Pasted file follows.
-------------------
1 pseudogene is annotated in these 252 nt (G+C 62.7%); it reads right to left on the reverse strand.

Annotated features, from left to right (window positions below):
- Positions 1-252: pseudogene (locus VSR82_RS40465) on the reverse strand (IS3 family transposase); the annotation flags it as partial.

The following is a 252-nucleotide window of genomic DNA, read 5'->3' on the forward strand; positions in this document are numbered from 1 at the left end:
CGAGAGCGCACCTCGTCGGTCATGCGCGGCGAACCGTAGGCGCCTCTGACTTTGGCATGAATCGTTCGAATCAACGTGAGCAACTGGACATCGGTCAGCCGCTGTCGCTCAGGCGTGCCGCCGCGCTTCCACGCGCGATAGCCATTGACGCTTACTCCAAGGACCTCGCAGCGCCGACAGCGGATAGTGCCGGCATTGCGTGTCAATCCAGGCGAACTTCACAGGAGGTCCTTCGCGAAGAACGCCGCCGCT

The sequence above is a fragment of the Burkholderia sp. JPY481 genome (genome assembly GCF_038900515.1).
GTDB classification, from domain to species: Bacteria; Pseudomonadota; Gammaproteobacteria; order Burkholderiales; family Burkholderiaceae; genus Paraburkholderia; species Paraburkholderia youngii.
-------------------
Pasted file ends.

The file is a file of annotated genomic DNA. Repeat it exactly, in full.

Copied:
1 pseudogene is annotated in these 252 nt (G+C 62.7%); it reads right to left on the reverse strand.

Annotated features, from left to right (window positions below):
- Positions 1-252: pseudogene (locus VSR82_RS40465) on the reverse strand (IS3 family transposase); the annotation flags it as partial.

The following is a 252-nucleotide window of genomic DNA, read 5'->3' on the forward strand; positions in this document are numbered from 1 at the left end:
CGAGAGCGCACCTCGTCGGTCATGCGCGGCGAACCGTAGGCGCCTCTGACTTTGGCATGAATCGTTCGAATCAACGTGAGCAACTGGACATCGGTCAGCCGCTGTCGCTCAGGCGTGCCGCCGCGCTTCCACGCGCGATAGCCATTGACGCTTACTCCAAGGACCTCGCAGCGCCGACAGCGGATAGTGCCGGCATTGCGTGTCAATCCAGGCGAACTTCACAGGAGGTCCTTCGCGAAGAACGCCGCCGCT

The sequence above is a fragment of the Burkholderia sp. JPY481 genome (genome assembly GCF_038900515.1).
GTDB classification, from domain to species: Bacteria; Pseudomonadota; Gammaproteobacteria; order Burkholderiales; family Burkholderiaceae; genus Paraburkholderia; species Paraburkholderia youngii.